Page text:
Exclusive club is placed into examinership owing millions
ONE of the most exclusive members' clubs in the country was placed into examinership yesterday, owing millions of euro.
The exclusive Residence is spread over four floors in a period building overlooking St Stephen's Green in Dublin, and opened amid great fanfare in May 2008. It counts property tycoon Johnny Ronan, celebrity chef Kevin Dundon, and a host of actors and models among its clientele.
However, the High Court heard yesterday that it cannot pay its debts.
Before granting the club's owners temporary protection from predatory creditors yesterday, Mr Justice John Edwards questioned how the company could be saved.
"Membership of a club like this is a luxury item and we have just emerged from one of the harshest Budgets in living memory," the judge said.
"It is being suggested that membership and the sale of food and beverages will grow in 2010 and 2011 in a situation where people have less money in their pockets?"
However, after hearing further plans and the assessment of an independent accountant, the judge said the court was satisfied there was enough evidence of a reasonable prospect of the company surviving as a going concern.
He appointed an interim examiner to begin negotiations with creditors, and also with a potential investor -- identified to the court in writing.
In a letter to the club's 1,450 members yesterday afternoon, owners Simon and Christian Stokes vowed that it was business as usual.
"As you will know, the examinership process. . . allows viable companies time, enabling them to restructure their finances in order to continue to operate," they wrote.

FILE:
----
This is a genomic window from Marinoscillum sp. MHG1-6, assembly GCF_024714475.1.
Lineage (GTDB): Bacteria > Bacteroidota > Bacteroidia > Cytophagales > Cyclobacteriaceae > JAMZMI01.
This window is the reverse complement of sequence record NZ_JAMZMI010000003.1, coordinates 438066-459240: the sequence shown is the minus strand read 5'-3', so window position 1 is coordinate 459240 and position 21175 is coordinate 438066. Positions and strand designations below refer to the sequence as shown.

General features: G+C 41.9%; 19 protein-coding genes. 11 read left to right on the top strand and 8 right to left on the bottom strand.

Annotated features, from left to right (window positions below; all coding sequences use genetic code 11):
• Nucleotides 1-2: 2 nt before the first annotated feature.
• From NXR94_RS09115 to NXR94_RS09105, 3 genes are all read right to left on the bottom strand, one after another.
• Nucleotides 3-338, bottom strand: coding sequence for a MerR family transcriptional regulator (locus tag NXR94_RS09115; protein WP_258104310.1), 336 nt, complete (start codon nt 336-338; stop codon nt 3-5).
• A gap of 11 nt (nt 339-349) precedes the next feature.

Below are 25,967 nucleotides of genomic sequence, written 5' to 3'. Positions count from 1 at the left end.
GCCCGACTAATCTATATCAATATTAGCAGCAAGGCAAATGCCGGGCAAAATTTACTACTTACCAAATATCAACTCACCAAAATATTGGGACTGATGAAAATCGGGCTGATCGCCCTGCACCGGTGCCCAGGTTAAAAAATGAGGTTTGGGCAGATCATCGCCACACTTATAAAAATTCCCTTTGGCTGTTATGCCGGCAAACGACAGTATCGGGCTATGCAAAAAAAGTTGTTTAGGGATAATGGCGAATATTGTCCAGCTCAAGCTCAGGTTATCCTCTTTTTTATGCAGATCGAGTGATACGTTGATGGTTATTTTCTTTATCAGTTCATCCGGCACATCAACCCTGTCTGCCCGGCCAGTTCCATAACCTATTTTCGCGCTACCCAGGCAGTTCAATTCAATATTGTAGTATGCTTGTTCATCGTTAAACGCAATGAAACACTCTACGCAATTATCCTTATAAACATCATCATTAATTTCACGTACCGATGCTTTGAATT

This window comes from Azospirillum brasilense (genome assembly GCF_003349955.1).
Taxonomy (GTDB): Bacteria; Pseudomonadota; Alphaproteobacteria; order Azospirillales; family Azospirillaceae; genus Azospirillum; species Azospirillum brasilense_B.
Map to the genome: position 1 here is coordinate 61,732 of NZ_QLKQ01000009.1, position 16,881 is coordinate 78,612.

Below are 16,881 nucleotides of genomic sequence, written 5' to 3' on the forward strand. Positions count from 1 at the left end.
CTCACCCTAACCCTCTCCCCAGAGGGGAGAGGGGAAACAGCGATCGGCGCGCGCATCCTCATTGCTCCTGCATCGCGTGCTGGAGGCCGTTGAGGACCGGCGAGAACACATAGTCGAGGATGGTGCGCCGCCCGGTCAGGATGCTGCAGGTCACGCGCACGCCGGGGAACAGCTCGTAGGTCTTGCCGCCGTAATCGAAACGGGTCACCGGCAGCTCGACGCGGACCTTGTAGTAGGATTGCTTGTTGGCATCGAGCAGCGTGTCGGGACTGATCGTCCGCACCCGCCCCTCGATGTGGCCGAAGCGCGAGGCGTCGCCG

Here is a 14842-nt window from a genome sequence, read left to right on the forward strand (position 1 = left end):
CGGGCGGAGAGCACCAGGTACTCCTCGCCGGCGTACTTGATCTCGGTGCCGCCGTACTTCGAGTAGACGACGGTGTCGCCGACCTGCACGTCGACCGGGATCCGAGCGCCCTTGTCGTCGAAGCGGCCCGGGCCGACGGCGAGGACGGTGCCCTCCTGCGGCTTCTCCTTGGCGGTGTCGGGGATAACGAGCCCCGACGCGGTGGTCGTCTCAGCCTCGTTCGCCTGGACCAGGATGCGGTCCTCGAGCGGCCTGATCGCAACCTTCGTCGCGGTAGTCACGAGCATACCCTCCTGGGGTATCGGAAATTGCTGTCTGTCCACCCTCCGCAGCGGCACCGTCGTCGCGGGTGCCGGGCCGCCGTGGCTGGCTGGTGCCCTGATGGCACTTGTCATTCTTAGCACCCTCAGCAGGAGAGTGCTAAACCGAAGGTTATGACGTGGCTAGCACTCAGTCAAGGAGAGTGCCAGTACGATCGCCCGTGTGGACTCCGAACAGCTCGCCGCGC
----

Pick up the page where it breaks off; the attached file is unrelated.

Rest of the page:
The twin brothers opened the entertainment club with bars, accommodation and restaurants after a €3.4m refurbishment of the building funded by bank borrowings. They do not own the building.
The High Court heard yesterday that Residence currently employs 58 people, and its main source of income is membership subscription. It is understood that membership costs around €75 a month. The club has not made a profit.
The High Court also heard that the company owes about €1.2m to the Revenue Commissioners. It loaned €616,000 to related companies including Mayfair Properties Ltd, which trades as Bang Cafe, but these firms were unable to repay the loan and are being liquidated.
"It hasn't come as a surprise that it's in trouble but it is a shame," club member and 'VIP' magazine publisher Michael O'Doherty said last night.
"I think a lot of people who didn't go to Residence would have a feeling that it is a poncey, upper class, temple to the excesses of the Celtic Tiger.
"But it wasn't. It was young and cool, based on SoHo in London and New York, a bar/restaurant with a degree of exclusivity for people who would pay for it but without exorbitant food or drink prices.
"Much of the problem was the timing of the launch -- their model would have aimed to be busy five days a week but they were busy only two."
The judge adjourned the case to the Commercial Court on January 13.